cranial neuralgias. How are headaches classified? Headaches have numerous causes. 2. and cluster headaches. facial pain. primary headaches. Up to 90% of adults have had or will have tension headaches. it is hoped that the new classification system will allow health care practitioners come to a specific diagnosis as to the type of headache and to provide better and more effective treatment. and in 2007 the International Headache Society agreed upon an updated classification system for headache. tension. Tension . as well as a variety of other less common types of headache. It is one of the most common locations of pain in the body and has many causes. 
 secondary headaches.

000 people). Before puberty. Besides using . It is estimated that 6% of men and up to 18% of women will experience a migraine headache in their lifetime.• headaches occur more commonly among women than men.
 • Migraine headaches are the second most common type of primary headache. Relieving Tension Headaches Without Medication A majority of headache sufferers have tension headaches. An estimated 28 million people in the United States (about 12% of the population) will experience a migraine headache. There are numerous causes of this type of headache ranging from bleeding in the brain. Primary headaches can affect the quality of life. tumor.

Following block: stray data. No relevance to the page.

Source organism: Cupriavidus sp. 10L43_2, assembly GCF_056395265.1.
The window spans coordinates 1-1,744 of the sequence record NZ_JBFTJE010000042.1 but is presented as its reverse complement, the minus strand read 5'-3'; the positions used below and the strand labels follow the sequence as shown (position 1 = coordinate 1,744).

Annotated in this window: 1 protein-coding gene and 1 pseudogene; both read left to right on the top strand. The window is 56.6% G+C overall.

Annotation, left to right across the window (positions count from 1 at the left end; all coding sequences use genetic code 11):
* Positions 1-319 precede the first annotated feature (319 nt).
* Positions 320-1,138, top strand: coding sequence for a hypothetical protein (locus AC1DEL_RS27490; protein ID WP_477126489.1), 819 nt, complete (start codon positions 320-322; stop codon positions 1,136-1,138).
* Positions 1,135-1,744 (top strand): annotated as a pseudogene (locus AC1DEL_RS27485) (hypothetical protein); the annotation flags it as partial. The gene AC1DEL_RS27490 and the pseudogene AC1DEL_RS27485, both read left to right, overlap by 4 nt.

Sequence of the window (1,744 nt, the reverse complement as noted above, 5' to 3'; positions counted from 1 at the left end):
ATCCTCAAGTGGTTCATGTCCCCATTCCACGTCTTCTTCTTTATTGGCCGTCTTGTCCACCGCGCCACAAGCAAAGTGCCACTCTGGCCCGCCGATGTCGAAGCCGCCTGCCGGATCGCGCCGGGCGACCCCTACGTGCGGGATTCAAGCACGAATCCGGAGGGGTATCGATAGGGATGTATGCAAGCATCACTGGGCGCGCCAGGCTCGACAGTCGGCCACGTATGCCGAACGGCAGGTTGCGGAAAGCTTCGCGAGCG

• Cluster headaches are a rare type of primary headache affecting 0. It more commonly affects men in their late 20s though women and children can also suffer these types of headache. or meningitis and encephalitis. What are secondary headaches? Secondary headaches are those that are due to an underlying structural problem in the head or neck.1% of the population (1 in a 1. but after puberty. 4. they may be associated with symptoms that can mimic strokes or intracerebral bleeding. While these headaches are not life-threatening. Migraine headaches affect children as well as adults. more women than men are affected. Some people have occasional headaches that resolve quickly while others are debilitated. boys and girls are affected equally by migraine headaches.